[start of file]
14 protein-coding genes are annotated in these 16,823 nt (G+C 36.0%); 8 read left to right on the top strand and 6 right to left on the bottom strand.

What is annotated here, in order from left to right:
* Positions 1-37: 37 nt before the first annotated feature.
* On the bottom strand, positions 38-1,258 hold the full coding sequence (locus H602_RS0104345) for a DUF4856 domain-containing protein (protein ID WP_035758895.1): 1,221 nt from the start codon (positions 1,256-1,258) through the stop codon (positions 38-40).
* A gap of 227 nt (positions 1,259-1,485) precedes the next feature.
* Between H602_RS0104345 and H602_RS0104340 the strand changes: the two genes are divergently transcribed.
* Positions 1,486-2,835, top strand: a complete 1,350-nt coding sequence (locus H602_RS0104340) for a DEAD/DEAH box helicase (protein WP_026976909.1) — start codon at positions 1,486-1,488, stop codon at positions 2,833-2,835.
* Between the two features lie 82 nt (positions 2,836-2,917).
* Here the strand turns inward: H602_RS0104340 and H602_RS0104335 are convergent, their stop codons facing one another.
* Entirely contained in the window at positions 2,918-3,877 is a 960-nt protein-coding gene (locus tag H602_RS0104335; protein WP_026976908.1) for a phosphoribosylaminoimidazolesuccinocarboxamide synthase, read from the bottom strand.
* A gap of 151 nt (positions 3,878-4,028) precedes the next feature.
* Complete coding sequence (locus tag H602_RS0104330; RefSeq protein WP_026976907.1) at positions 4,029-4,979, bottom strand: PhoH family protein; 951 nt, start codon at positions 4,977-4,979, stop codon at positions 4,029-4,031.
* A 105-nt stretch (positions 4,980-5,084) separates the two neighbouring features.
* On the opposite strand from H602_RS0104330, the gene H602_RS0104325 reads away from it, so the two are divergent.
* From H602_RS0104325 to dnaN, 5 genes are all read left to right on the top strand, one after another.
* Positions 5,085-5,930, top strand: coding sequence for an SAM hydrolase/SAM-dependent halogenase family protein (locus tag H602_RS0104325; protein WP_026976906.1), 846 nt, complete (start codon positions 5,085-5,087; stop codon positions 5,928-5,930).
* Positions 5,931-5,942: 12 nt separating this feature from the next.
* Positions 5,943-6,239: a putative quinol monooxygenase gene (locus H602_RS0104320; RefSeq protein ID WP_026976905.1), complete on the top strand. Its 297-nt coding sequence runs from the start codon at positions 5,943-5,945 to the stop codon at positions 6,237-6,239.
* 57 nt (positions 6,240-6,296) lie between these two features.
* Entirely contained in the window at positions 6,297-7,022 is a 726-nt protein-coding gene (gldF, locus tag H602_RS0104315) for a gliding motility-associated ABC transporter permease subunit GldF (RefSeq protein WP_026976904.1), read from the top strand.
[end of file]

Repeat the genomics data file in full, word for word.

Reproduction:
14 protein-coding genes are annotated in these 16,823 nt (G+C 36.0%); 8 read left to right on the top strand and 6 right to left on the bottom strand.

What is annotated here, in order from left to right:
* Positions 1-37: 37 nt before the first annotated feature.
* On the bottom strand, positions 38-1,258 hold the full coding sequence (locus H602_RS0104345) for a DUF4856 domain-containing protein (protein ID WP_035758895.1): 1,221 nt from the start codon (positions 1,256-1,258) through the stop codon (positions 38-40).
* A gap of 227 nt (positions 1,259-1,485) precedes the next feature.
* Between H602_RS0104345 and H602_RS0104340 the strand changes: the two genes are divergently transcribed.
* Positions 1,486-2,835, top strand: a complete 1,350-nt coding sequence (locus H602_RS0104340) for a DEAD/DEAH box helicase (protein WP_026976909.1) — start codon at positions 1,486-1,488, stop codon at positions 2,833-2,835.
* Between the two features lie 82 nt (positions 2,836-2,917).
* Here the strand turns inward: H602_RS0104340 and H602_RS0104335 are convergent, their stop codons facing one another.
* Entirely contained in the window at positions 2,918-3,877 is a 960-nt protein-coding gene (locus tag H602_RS0104335; protein WP_026976908.1) for a phosphoribosylaminoimidazolesuccinocarboxamide synthase, read from the bottom strand.
* A gap of 151 nt (positions 3,878-4,028) precedes the next feature.
* Complete coding sequence (locus tag H602_RS0104330; RefSeq protein WP_026976907.1) at positions 4,029-4,979, bottom strand: PhoH family protein; 951 nt, start codon at positions 4,977-4,979, stop codon at positions 4,029-4,031.
* A 105-nt stretch (positions 4,980-5,084) separates the two neighbouring features.
* On the opposite strand from H602_RS0104330, the gene H602_RS0104325 reads away from it, so the two are divergent.
* From H602_RS0104325 to dnaN, 5 genes are all read left to right on the top strand, one after another.
* Positions 5,085-5,930, top strand: coding sequence for an SAM hydrolase/SAM-dependent halogenase family protein (locus tag H602_RS0104325; protein WP_026976906.1), 846 nt, complete (start codon positions 5,085-5,087; stop codon positions 5,928-5,930).
* Positions 5,931-5,942: 12 nt separating this feature from the next.
* Positions 5,943-6,239: a putative quinol monooxygenase gene (locus H602_RS0104320; RefSeq protein ID WP_026976905.1), complete on the top strand. Its 297-nt coding sequence runs from the start codon at positions 5,943-5,945 to the stop codon at positions 6,237-6,239.
* 57 nt (positions 6,240-6,296) lie between these two features.
* Entirely contained in the window at positions 6,297-7,022 is a 726-nt protein-coding gene (gldF, locus tag H602_RS0104315) for a gliding motility-associated ABC transporter permease subunit GldF (RefSeq protein WP_026976904.1), read from the top strand.